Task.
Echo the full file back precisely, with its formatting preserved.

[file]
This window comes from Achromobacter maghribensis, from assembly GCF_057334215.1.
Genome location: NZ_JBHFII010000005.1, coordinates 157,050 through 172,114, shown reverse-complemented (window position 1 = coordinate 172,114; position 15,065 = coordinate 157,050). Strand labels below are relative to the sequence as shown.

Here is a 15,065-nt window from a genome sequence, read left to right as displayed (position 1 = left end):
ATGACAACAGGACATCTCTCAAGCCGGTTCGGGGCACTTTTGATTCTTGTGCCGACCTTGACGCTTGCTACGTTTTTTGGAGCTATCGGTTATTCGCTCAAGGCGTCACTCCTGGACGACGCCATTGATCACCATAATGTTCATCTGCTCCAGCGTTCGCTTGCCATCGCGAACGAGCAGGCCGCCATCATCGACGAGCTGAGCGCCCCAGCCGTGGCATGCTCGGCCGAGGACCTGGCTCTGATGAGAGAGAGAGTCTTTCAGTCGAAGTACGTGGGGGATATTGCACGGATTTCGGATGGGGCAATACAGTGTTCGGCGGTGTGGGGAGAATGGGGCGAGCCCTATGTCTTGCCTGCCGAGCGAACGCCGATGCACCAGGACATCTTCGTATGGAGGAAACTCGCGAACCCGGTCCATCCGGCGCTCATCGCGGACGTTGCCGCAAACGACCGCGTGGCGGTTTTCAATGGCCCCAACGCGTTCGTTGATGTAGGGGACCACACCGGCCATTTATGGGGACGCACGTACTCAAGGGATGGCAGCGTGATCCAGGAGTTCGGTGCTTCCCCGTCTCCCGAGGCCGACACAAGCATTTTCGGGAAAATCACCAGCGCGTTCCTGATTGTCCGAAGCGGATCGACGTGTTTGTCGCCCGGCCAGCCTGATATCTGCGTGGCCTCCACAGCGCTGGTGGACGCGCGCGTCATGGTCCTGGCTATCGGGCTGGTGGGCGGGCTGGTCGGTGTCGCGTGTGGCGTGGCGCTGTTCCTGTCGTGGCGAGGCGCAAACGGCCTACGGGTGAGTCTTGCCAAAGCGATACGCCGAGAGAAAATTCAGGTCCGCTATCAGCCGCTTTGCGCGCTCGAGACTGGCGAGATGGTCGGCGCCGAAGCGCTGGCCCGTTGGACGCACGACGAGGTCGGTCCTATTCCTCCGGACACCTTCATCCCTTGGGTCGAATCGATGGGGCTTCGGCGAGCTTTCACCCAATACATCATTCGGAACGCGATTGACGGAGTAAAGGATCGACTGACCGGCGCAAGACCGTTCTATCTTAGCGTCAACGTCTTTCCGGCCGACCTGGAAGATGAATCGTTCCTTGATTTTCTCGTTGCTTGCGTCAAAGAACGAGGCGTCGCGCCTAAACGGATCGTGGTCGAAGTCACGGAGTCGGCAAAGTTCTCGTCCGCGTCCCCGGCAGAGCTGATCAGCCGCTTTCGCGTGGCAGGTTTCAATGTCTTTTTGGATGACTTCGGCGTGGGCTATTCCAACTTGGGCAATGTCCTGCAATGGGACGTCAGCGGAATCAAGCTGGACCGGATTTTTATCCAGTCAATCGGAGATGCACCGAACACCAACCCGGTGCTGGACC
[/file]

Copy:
This window comes from Achromobacter maghribensis, from assembly GCF_057334215.1.
Genome location: NZ_JBHFII010000005.1, coordinates 157,050 through 172,114, shown reverse-complemented (window position 1 = coordinate 172,114; position 15,065 = coordinate 157,050). Strand labels below are relative to the sequence as shown.

Here is a 15,065-nt window from a genome sequence, read left to right as displayed (position 1 = left end):
ATGACAACAGGACATCTCTCAAGCCGGTTCGGGGCACTTTTGATTCTTGTGCCGACCTTGACGCTTGCTACGTTTTTTGGAGCTATCGGTTATTCGCTCAAGGCGTCACTCCTGGACGACGCCATTGATCACCATAATGTTCATCTGCTCCAGCGTTCGCTTGCCATCGCGAACGAGCAGGCCGCCATCATCGACGAGCTGAGCGCCCCAGCCGTGGCATGCTCGGCCGAGGACCTGGCTCTGATGAGAGAGAGAGTCTTTCAGTCGAAGTACGTGGGGGATATTGCACGGATTTCGGATGGGGCAATACAGTGTTCGGCGGTGTGGGGAGAATGGGGCGAGCCCTATGTCTTGCCTGCCGAGCGAACGCCGATGCACCAGGACATCTTCGTATGGAGGAAACTCGCGAACCCGGTCCATCCGGCGCTCATCGCGGACGTTGCCGCAAACGACCGCGTGGCGGTTTTCAATGGCCCCAACGCGTTCGTTGATGTAGGGGACCACACCGGCCATTTATGGGGACGCACGTACTCAAGGGATGGCAGCGTGATCCAGGAGTTCGGTGCTTCCCCGTCTCCCGAGGCCGACACAAGCATTTTCGGGAAAATCACCAGCGCGTTCCTGATTGTCCGAAGCGGATCGACGTGTTTGTCGCCCGGCCAGCCTGATATCTGCGTGGCCTCCACAGCGCTGGTGGACGCGCGCGTCATGGTCCTGGCTATCGGGCTGGTGGGCGGGCTGGTCGGTGTCGCGTGTGGCGTGGCGCTGTTCCTGTCGTGGCGAGGCGCAAACGGCCTACGGGTGAGTCTTGCCAAAGCGATACGCCGAGAGAAAATTCAGGTCCGCTATCAGCCGCTTTGCGCGCTCGAGACTGGCGAGATGGTCGGCGCCGAAGCGCTGGCCCGTTGGACGCACGACGAGGTCGGTCCTATTCCTCCGGACACCTTCATCCCTTGGGTCGAATCGATGGGGCTTCGGCGAGCTTTCACCCAATACATCATTCGGAACGCGATTGACGGAGTAAAGGATCGACTGACCGGCGCAAGACCGTTCTATCTTAGCGTCAACGTCTTTCCGGCCGACCTGGAAGATGAATCGTTCCTTGATTTTCTCGTTGCTTGCGTCAAAGAACGAGGCGTCGCGCCTAAACGGATCGTGGTCGAAGTCACGGAGTCGGCAAAGTTCTCGTCCGCGTCCCCGGCAGAGCTGATCAGCCGCTTTCGCGTGGCAGGTTTCAATGTCTTTTTGGATGACTTCGGCGTGGGCTATTCCAACTTGGGCAATGTCCTGCAATGGGACGTCAGCGGAATCAAGCTGGACCGGATTTTTATCCAGTCAATCGGAGATGCACCGAACACCAACCCGGTGCTGGACC